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I write it exactly as Chad has described. That's how I'd interpreted the requirements of structural sections of SOP's.

I think that folks have lost track of the fact that the report is as much for the author as it is for the client. We need to produce something that will accurately describe what we've inspected and will serve to key your memory when needed later on. I learned how to write reports in the Army as a criminal investigator. Cops don't have the luxury of picking and choosing what they describe about a crime scene in a report, they must accurately describe everything that they see. Since cases often don't come to trial for months or even years, the investigator's memory hinges on how much, or how little, the investigator includes in the report.

When I get calls from someone asking questions about a home that I did years ago, I can pull up the report, read a page or two and the report will key my memory. It's like plugging in a video-tape in my head. Then, when I read further into the report, even though I might think that I'm remembering everything about the home, the report will remind me of all the little things that I'd forgotten. In the end, I'm able to clearly remember and describe what I saw and why I came to any conclusions in the report.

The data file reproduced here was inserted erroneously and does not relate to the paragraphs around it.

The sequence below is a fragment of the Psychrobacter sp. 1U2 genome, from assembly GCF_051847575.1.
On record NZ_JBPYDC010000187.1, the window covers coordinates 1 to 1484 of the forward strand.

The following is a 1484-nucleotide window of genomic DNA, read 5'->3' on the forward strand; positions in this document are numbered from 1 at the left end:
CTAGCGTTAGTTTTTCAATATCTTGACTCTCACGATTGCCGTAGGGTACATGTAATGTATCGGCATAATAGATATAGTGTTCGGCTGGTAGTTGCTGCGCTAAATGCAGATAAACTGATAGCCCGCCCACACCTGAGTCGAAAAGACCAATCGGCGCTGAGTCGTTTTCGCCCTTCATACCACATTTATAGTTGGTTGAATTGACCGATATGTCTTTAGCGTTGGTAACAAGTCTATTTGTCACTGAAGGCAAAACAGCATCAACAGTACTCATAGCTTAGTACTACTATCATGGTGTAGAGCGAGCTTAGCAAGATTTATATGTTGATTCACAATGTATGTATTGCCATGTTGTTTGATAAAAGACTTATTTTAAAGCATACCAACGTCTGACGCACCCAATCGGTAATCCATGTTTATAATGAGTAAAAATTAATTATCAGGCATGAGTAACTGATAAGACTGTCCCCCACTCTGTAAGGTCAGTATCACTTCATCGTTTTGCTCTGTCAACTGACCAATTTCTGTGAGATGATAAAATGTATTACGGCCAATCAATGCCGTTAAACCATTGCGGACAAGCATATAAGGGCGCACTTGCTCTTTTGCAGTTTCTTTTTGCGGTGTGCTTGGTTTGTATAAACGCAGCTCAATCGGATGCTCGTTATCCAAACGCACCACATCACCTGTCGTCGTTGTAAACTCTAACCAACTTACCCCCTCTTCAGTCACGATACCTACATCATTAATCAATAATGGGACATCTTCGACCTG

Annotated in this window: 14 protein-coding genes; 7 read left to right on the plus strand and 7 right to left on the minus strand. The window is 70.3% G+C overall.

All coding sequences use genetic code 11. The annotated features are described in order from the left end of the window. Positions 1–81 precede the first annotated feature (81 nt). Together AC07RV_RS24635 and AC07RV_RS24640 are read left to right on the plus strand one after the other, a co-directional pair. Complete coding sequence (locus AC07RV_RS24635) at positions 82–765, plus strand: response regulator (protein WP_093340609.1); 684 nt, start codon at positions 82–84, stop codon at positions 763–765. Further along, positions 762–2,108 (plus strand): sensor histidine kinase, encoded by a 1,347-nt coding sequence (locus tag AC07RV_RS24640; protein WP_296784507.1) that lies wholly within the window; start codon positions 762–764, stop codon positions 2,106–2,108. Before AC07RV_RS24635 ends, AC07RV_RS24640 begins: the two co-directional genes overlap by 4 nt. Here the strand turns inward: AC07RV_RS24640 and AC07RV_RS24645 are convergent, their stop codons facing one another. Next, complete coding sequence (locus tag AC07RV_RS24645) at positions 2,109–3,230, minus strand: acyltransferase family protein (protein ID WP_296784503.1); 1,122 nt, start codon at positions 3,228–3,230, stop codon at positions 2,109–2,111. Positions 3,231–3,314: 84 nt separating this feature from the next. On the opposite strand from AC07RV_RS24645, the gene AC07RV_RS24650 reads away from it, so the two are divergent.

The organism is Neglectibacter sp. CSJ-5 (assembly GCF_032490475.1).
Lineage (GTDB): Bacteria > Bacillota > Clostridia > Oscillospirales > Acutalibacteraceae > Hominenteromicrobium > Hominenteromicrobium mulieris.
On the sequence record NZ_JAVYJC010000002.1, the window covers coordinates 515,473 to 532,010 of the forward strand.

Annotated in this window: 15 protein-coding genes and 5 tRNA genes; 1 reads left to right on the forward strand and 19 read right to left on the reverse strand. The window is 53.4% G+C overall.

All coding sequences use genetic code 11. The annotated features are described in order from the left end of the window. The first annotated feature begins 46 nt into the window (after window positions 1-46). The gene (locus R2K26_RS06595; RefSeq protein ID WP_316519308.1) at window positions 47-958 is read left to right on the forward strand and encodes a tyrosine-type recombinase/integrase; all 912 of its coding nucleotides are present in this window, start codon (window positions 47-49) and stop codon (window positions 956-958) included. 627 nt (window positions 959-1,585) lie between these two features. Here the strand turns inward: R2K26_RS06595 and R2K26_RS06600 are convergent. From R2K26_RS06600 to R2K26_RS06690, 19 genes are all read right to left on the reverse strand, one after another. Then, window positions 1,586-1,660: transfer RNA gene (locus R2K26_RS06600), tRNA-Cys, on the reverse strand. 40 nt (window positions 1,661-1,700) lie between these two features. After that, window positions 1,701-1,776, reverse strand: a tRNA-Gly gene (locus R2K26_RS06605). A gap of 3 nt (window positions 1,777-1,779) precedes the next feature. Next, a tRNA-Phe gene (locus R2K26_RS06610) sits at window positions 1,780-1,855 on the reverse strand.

For instance, I occasionally run across old homes around here which have had the roofs framed with site-built trusses using 2 by 3's for the top and bottom truss chords. Off the top of my head, I can't remember which houses they were, but I can guaranty you that, even if my clients hadn't paid attention to that fact in the report, that it's there. So, if we ever get a freak snowstorm here like we had in 1996-97 that dumps a large amount of snow onto roofs, and I get a call bitching me out over roof damage, the report will ensure within seconds that I'm able to intelligently and confidently discuss that particular home, without any hemming and hawing, even before going out to take a look at it.

I'm absolutely certain that I wouldn't be able to do that with a checkbox or semi-narrative type of report.

ONE TEAM - ONE FIGHT!!!

Mike

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I am being a little bit of a "devil's advocate" here.